As Berkshire grows and such acquisitions become necessarily larger, it becomes likelier that the company will begin paying a dividend. The reason is because, like Apple, Berkshire is in a position where it cannot spend all of the cash the company generates, and this is exactly the situation where companies begin returning cash to shareholders. After all, if the cash is earnings 1% or 2% in short-term Treasuries, why not return it to shareholders?
Buffett has made it clear he has no intention of paying cash dividends to shareholders, but in recent years, the company has moved the needle a bit on shareholder returns, which perhaps bodes well for a future dividend payment. Berkshire buys back its own stock when certain valuation conditions are met, and the float has been marginally reduced in recent years as a result. While this is nowhere near a full capital return program, the fact that Buffett was willing to return any capital to shareholders is, our view, a positive development for eventually paying a dividend.
Berkshire Hathaway appears more likely to pay a dividend when Warren Buffett retires than at any other time in its history.
Combining Buffett’s retirement with the company’s growing size and even-faster-growing cash pile, it might seem like dividends are all but a sure thing for the Berkshire Hathaway investors of the future.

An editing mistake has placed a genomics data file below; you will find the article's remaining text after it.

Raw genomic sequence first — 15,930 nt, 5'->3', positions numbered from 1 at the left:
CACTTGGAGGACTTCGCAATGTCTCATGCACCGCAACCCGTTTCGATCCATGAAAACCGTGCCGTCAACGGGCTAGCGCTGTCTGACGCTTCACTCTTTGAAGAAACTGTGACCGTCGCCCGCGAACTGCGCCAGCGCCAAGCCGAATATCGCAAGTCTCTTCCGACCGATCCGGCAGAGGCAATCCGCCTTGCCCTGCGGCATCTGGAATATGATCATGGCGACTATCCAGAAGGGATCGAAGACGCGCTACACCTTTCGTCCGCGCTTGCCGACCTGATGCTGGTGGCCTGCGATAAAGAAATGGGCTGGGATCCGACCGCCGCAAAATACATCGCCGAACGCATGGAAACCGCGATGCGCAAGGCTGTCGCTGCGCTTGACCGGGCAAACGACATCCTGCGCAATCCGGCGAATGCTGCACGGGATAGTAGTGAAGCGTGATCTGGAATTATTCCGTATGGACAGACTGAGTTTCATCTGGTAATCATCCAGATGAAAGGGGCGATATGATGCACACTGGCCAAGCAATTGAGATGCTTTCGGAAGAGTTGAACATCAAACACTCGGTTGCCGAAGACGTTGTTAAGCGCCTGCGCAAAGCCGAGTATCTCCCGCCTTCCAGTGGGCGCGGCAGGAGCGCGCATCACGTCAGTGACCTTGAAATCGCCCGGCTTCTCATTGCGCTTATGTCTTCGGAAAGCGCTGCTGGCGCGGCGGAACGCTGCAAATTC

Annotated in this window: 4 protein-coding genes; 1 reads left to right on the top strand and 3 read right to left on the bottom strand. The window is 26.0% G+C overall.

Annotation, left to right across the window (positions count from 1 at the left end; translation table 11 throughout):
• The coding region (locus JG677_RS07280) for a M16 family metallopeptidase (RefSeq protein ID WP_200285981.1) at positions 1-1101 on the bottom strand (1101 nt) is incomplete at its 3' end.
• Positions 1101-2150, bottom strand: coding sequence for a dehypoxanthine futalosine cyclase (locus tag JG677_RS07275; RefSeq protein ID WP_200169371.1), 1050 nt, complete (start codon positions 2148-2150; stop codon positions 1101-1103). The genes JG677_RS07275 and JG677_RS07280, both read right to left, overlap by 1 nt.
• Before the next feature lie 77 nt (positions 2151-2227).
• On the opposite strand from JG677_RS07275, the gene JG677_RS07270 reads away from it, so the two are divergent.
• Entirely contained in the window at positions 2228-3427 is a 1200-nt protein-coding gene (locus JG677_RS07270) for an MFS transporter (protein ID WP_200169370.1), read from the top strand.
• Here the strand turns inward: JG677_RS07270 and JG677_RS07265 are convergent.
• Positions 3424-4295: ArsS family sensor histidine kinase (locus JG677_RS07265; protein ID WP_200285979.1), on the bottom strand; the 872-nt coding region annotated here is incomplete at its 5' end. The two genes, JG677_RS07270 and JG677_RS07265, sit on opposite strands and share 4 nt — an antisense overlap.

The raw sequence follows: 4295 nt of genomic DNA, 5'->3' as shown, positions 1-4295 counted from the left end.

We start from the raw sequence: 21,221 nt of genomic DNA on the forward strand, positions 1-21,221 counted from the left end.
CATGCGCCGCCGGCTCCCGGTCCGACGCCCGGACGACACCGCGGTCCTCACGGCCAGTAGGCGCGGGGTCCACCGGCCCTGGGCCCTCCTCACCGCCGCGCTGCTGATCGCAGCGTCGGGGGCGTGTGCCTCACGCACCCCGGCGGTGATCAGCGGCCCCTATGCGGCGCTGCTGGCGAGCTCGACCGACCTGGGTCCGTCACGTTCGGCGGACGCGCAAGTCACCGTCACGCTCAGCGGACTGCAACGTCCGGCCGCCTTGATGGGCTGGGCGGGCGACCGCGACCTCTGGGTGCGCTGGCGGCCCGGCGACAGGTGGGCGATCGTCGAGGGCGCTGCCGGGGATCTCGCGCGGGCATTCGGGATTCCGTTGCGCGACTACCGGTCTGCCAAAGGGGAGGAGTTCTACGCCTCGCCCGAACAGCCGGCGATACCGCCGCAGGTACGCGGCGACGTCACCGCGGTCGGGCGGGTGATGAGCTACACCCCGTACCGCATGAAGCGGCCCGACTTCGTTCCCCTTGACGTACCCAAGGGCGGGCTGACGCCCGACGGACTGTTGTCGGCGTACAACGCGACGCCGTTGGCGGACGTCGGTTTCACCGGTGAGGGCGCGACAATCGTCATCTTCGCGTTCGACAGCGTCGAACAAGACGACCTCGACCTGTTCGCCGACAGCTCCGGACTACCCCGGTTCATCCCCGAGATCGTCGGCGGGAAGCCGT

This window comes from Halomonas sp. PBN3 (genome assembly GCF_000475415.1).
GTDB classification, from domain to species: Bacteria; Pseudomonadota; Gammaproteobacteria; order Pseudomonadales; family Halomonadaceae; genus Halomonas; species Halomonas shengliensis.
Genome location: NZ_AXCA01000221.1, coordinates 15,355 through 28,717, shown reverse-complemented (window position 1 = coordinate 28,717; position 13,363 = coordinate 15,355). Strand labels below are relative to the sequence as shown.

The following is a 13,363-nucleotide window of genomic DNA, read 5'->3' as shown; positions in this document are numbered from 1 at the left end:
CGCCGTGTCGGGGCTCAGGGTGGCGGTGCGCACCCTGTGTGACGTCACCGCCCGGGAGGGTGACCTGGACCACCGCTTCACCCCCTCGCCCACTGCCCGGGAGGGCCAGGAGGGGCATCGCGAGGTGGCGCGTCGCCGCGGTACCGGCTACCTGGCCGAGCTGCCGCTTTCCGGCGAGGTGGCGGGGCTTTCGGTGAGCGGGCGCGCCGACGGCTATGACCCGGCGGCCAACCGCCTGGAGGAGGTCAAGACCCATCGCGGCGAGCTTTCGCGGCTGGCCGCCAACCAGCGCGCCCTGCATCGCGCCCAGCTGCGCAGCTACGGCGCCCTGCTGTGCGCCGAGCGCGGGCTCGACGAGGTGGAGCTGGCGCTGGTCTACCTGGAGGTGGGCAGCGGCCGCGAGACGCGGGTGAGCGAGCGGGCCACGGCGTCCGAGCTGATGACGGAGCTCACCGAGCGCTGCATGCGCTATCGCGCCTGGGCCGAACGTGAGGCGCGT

Still, we remain skeptical that the company will pay a dividend in the near future because Buffett is still in control, and because wholesale changes in capital allocation strategy – particularly one that has been ingrained in a company’s culture for nearly 60 years – are difficult to implement. In Apple’s case, the company began paying dividends just a year after Steve Jobs passed away, so there is some precedence for such a turnaround in philosophy. We don’t necessarily think Berkshire will return cash to shareholders that quickly, but we also wouldn’t rule it out completely.
The Oracle of Omaha has spent half a century building today’s Berkshire. However, at some point, Berkshire’s cash pile will simply become too large to manage. It is at that point that we see Berkshire considering a dividend.
The company will still have outstanding investment managers. Further, although it hasn’t publicly identified attractive acquisition targets lately, Berkshire has shown the desire and ability to make substantial acquisitions when the right opportunities come along.
For these reasons, we remain doubtful Berkshire will initiate a dividend for the foreseeable future.